The pioneering jazz artist John Coltrane was born 90 years ago on this date. Despite his untimely death at only 41, Coltrane’s impact on the world of music is still felt today.
Arun Nevader pays tribute to Coltrane and his lasting influence by exploring the complexity of his music, composition, and spirituality. Nevader opens with the following quote: “The MUSIC of John Coltrane is not easy listening. It is not meant for people on a five-minute lunch break—as D.H. Lawrence once said of his own prose.” As Nevader puts it, “Coltrane transformed the saxophone…[he] lent a human voice to his instrument that at once seemed visionary, visual, spatial. His sound escaped any ordinary, objective definition.” Coltrane helped to develop and make famous free jazz, an avant-garde approach to break down traditional jazz music without the traditional meters or conventions.
Nevader makes apt comparisons of Coltrane’s auditory art to the visual arts, claiming that the musicians of New Jazz “altered the structure of music in the same way that French Impressionists had redefined the nature of color.”
Nevader, in many ways, pleas for a larger understanding of and more meditative listening to Coltrane’s music in order to fully appreciate the richness, complexity, and sheer magnanimity of Coltrane’s oeuvre and influence. While people largely revere Coltrane’s work now, Nevader argues for a deeper and more full appreciation of his genius. “Coltrane begins inside the space of musical mass and remains there. We must enter his meditation to follow his sound.” The act of listening closely is a deeply meditative process that the average person does not engage in everyday. Coltrane’s music is characterized by nuances that the untrained ear might not immediately appreciate nor fully understand. “It is an unfortunate fact that people wish to be pleased by art in general and music in particular. In the broadest sense most art reflects and reinforces a common state of mind.”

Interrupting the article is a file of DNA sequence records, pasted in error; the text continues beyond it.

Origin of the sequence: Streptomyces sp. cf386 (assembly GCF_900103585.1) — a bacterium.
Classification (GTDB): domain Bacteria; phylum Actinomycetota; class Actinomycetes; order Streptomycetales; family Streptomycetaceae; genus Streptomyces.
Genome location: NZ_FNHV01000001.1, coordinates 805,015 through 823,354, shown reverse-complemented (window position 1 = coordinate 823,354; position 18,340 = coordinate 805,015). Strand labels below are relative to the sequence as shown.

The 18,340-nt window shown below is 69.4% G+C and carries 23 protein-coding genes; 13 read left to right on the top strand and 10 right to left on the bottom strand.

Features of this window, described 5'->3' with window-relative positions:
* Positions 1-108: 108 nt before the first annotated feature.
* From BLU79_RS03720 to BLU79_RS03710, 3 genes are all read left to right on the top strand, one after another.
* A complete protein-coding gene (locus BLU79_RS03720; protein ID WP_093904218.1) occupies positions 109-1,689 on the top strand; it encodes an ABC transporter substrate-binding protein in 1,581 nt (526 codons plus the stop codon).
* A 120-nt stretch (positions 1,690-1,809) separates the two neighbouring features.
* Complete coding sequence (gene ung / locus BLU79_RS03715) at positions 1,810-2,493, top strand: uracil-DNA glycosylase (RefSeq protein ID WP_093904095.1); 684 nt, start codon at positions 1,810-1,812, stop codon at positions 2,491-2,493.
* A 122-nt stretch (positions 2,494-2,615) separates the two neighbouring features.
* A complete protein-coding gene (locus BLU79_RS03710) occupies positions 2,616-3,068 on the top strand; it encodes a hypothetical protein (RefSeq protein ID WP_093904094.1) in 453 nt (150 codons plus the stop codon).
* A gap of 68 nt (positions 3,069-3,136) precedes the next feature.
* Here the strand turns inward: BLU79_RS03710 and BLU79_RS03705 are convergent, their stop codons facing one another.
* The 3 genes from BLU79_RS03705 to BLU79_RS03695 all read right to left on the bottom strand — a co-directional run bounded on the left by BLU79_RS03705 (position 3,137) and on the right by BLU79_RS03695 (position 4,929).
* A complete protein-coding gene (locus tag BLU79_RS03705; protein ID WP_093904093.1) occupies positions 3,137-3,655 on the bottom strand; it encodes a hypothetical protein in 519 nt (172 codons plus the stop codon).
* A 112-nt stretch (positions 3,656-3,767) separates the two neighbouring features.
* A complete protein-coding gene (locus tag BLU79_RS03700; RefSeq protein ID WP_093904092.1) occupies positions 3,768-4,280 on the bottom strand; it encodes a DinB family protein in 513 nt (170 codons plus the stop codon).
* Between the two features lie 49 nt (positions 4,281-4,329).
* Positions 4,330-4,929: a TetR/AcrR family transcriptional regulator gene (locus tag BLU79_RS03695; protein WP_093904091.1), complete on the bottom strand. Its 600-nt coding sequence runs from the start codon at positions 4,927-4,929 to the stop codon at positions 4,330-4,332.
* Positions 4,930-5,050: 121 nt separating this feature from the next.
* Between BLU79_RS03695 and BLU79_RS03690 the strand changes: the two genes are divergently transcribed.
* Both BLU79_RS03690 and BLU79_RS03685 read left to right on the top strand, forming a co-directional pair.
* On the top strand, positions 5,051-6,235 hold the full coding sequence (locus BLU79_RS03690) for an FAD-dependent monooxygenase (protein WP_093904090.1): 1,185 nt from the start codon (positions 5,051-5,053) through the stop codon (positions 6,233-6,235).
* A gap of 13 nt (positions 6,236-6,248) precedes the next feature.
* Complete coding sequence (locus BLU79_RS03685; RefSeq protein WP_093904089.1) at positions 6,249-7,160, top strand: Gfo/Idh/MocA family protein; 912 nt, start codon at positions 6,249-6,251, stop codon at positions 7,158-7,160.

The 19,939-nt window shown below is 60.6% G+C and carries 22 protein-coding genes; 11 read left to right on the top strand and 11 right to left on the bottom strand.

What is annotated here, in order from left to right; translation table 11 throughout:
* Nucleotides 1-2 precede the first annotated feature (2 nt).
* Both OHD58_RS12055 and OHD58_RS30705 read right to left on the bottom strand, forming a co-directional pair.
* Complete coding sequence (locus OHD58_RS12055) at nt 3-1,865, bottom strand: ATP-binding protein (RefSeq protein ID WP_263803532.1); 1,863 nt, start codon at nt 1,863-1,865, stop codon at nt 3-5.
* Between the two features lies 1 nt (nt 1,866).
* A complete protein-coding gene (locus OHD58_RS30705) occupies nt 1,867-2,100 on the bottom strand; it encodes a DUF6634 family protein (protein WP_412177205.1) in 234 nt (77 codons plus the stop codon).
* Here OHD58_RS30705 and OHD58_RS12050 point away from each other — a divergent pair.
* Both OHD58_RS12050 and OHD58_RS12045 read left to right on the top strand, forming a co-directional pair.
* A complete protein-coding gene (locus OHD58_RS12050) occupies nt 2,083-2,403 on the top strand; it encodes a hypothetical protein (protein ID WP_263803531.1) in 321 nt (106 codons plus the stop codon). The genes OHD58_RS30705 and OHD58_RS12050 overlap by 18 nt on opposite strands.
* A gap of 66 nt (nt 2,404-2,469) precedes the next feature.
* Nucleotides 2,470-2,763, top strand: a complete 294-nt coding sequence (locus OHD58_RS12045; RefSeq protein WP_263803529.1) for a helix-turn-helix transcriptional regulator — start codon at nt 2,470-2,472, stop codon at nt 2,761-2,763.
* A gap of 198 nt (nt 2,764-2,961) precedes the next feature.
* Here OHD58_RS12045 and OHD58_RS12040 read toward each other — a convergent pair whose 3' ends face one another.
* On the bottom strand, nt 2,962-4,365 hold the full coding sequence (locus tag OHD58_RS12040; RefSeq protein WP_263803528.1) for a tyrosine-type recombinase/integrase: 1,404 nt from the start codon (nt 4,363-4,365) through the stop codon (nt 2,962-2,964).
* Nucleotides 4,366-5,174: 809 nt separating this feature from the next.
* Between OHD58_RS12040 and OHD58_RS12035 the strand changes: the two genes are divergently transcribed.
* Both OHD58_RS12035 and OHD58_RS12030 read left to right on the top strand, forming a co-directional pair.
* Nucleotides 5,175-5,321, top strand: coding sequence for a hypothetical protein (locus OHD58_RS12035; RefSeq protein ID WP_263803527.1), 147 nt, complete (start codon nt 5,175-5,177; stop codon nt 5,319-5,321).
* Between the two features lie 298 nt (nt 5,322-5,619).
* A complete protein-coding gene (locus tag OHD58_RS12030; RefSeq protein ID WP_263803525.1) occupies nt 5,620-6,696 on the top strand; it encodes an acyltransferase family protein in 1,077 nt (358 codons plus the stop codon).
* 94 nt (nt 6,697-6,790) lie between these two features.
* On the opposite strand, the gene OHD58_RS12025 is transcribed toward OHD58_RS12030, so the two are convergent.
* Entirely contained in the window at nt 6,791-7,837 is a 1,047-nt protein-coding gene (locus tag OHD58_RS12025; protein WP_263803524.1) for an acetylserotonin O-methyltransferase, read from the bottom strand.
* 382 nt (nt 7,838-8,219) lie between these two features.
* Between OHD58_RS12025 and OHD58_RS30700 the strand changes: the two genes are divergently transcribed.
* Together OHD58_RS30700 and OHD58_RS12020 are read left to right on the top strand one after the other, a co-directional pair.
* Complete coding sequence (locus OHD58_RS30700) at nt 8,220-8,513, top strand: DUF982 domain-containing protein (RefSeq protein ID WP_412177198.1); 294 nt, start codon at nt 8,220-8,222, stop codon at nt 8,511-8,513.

But despite the complexity and uniqueness of Coltrane’s compositions, and in fact surely because of it, listeners continue to love, study, and celebrate Coltrane’s short life and lasting contributions. Richard Turner documents Coltrane’s life in a compelling biographical sketch of the musician. Multiple poets commemorate John Coltrane as well, a testament to the cross-disciplinary nature and reach of the arts.
In A. B. Spellman’s poem “Dear John Coltrane,” he walks the reader through the transcendental journey that we as listeners are privy to when immersing ourselves fully in Coltrane’s harmonies. In his poem, Spellman sits listening to “Trane’s Slow Blues”:
now it’s your line that opens, & opens
& opens…this view
the one i cannot see with my eyes
open.” (The entire poem can be downloaded here.)
It seems that Spellman and Nevader agree: if Coltrane’s “appeal is widespread, it is because he subjected traditional melodic and harmonic concepts to an intense scrutiny which took the form of an extraordinary spiritual quest.”